She revealed how she had to battle doctors to get diagnosed with the condition after her symptoms were repeatedly dismissed.
Doctors initially insisted the condition only affected men, not teenage girls, but she persisted until an ultrasound finally confirmed the diagnosis.
“I got my first shot and I immediately started feeling sick,” she said. My arm swells up and hurts. I went home, I took a nap.
“As soon as I woke up, my eyes were very swollen. I had a rash and my lips were very swollen.
Monica Eskandar (pictured) had to battle with doctors to get diagnosed with the condition after her symptoms were repeatedly abated despite pain and agony
“My mother called the ambulance and as we waited for the ambulance to arrive, I started having severe pain – it wasn’t a stitch, it was like a cramp in the chest.
‘You can’t breathe. You can’t sit, you can’t lie down. It’s terrible. You really feel like you’re having a heart attack.
“I just held my chest and told my mom something is really wrong with my heart.”
WHAT IS PERICARDITIS
Pericarditis is swelling and irritation of the thin, sac-like tissue around the heart (pericardium).
Pericarditis often causes sharp chest pain.
The chest pain occurs when the irritated layers of the pericardium rub against each other.
Pericarditis is usually mild and resolves without treatment.
Source: Mayo Clinic
Paramedics put her on an EKG and suspected it was pericarditis and sent her to a doctor who told her to go home, take Panadol and rest for a few days.
“I did, but it got worse,” she said. “It started spreading to my shoulder and my back and I couldn’t sleep, I couldn’t eat. I literally couldn’t move.
“It was horrible, absolutely horrible.”
After the ultrasound confirmed Covid-related pericarditis, Ms Eskandar was cleared of a second dose of the vaccine and put on a 24-hour heart monitor.
She has now had to get an ATAR rating based on studies throughout her school career after missing her Year 12 exams.
“After 13 years of school, I wasn’t on my HSC,” she revealed. “According to my past results, I got an ATAR, so luckily I did well in those last 13 years!”
Covid has also been linked to myocarditis, similar but usually more serious than pericarditis, where the middle layer of the heart wall becomes inflamed.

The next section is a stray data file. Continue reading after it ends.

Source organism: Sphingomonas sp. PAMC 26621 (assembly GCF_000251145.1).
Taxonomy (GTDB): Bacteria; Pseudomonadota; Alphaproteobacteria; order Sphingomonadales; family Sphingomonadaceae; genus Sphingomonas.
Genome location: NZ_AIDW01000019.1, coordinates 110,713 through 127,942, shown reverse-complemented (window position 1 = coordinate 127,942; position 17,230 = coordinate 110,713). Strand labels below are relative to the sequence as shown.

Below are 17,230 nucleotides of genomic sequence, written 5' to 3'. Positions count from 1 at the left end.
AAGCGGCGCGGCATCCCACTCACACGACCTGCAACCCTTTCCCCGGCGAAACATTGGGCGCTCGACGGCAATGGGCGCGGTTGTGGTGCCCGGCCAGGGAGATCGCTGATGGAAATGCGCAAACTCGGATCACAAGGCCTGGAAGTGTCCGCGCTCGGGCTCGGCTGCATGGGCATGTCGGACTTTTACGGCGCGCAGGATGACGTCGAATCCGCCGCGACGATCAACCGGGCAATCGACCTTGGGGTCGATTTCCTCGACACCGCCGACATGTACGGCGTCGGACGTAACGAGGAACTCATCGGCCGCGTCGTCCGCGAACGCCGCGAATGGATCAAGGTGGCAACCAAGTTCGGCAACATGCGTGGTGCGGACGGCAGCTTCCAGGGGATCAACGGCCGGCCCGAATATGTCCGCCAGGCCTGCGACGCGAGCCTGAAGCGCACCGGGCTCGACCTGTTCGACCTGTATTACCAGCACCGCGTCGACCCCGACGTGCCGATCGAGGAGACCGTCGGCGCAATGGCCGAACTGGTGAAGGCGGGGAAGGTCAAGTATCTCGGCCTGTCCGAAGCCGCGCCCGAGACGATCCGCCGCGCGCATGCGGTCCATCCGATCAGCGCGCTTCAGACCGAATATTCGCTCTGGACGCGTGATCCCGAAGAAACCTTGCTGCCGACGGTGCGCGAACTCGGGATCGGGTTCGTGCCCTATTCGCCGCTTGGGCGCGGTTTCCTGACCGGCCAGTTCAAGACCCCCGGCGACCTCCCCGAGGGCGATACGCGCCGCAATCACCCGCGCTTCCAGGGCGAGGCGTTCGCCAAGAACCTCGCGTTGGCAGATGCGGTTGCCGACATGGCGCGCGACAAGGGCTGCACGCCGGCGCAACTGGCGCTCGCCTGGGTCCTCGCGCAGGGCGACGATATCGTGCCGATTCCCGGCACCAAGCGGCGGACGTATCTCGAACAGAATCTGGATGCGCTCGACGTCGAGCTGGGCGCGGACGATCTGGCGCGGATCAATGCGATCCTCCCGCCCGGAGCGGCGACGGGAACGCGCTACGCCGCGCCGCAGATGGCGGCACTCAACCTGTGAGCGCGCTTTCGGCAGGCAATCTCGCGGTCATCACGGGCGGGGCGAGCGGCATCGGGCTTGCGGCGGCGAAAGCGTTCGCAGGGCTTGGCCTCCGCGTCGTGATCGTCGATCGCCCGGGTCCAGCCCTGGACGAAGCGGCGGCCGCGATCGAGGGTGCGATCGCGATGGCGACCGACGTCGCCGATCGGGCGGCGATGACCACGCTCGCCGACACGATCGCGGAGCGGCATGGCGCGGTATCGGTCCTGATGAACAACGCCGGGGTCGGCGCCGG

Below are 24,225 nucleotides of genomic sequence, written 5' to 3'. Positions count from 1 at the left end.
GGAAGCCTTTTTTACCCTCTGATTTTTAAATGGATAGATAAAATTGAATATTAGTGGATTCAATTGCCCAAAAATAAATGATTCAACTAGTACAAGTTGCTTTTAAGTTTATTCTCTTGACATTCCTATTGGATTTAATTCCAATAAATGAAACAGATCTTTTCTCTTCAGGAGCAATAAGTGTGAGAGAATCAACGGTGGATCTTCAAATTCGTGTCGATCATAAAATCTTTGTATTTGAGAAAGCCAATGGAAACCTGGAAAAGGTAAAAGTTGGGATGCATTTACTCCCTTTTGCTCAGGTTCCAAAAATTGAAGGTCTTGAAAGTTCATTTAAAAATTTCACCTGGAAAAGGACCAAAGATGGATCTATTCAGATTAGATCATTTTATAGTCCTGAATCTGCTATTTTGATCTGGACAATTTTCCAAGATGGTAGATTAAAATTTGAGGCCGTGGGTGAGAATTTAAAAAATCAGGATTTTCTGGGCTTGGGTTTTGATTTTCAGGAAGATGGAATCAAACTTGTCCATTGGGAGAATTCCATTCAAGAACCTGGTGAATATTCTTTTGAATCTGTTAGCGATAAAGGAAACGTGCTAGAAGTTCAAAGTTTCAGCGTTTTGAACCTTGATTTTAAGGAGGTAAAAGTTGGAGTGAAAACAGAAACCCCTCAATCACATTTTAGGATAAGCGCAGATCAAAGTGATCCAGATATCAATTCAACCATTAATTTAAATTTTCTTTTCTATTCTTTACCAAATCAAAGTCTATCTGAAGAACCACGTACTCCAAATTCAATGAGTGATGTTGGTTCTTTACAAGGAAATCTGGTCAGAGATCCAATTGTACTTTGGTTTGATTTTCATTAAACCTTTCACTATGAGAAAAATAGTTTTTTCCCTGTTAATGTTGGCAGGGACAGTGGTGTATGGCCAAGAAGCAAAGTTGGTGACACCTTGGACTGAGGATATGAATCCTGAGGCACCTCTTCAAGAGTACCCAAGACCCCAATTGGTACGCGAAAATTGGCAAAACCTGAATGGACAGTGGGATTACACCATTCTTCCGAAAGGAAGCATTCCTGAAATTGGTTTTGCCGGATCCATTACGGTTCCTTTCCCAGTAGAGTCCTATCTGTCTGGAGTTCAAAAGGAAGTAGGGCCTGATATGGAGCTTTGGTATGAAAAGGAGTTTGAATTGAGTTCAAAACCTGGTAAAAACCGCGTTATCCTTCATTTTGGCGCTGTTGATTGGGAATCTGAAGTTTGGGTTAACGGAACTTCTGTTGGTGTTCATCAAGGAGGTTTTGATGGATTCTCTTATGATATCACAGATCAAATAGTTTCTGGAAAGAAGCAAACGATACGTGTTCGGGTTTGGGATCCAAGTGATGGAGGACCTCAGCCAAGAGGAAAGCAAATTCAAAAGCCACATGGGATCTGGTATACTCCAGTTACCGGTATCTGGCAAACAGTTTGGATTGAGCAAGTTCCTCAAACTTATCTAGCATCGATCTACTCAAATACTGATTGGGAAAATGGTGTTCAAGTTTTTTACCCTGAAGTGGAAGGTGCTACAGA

It can lead to heart failure and sudden death, and may require a pacemaker to be fitted.
In the general population, the rate of myocarditis from Covid is about the same as myocarditis from Covid shots, at 3.2 per 100,000.
But Australia’s Therapeutic Goods Administration has found that the risk increases significantly after mRNA-based vaccines for boys aged 12-17 and men under 30.
About 24 boys aged 12-17 in 100,000 can develop myocarditis after being vaccinated with Moderna, while that risk is about 13 per 100,000 for those vaccinated with Pfizer.
Men under 30 have a risk of 23 in 100,000 after moderna shots and 9 in 100,000 for Pfizer.
‘These mRNA vaccines are very pro-inflammatory,’ said Dr Walker. “It’s very rare to have full-blown myocarditis where the hearts are like a big floppy bag not pumping properly.
“But I’ve seen a lot of people get chest pain, shortness of breath, palpitations, and their hearts seem fine.
ATAGI still recommends a first booster/third jab for the general population as the benefits outweigh the risks (pictured shows a Year 12 student being stabbed in Sydney in 2021)
“They have evidence of some changes on the EKG or some heart damage on the blood tests.”
Through the end of October, TGA had 704 reports of myocarditis from 44.2 million Pfizer doses of Pfizer, and 115 from 5.4 million Moderna doses, with only one Covid jab-related myocarditis death.
ATAGI still recommends a first booster/third shot for the general population as the benefits outweigh the risks.
But it has blocked approval for a fourth jab/second booster for most under 50 after the risk versus potential benefit made it unnecessary.
A third booster/fifth shot has still not been approved for the general population in the summer, despite the current outbreak.
ATAGI believes the general public can wait until winter approaches and another possible outbreak before the next vaccination campaign.
The TGA added: “Based on current evidence, the population-level benefits of vaccination continue to far outweigh the risks for the mRNA vaccines.”